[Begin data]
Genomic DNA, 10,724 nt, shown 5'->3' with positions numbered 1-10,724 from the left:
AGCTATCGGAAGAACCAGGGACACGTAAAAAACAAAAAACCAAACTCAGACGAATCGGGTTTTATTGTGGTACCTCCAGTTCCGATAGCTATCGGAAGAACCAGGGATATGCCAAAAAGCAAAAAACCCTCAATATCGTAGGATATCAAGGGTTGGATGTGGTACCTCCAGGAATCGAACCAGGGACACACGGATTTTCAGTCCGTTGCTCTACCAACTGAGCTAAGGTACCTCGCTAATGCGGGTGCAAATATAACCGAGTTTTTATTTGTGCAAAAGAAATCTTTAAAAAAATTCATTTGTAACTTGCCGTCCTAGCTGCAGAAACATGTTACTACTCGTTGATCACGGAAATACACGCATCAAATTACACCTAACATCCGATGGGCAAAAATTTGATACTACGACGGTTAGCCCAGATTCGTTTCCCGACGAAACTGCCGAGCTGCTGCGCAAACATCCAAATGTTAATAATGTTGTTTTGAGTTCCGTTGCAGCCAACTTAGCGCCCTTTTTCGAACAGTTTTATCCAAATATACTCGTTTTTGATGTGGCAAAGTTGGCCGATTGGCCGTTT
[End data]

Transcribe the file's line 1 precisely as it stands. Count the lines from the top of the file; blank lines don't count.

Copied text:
Genomic DNA, 10,724 nt, shown 5'->3' with positions numbered 1-10,724 from the left: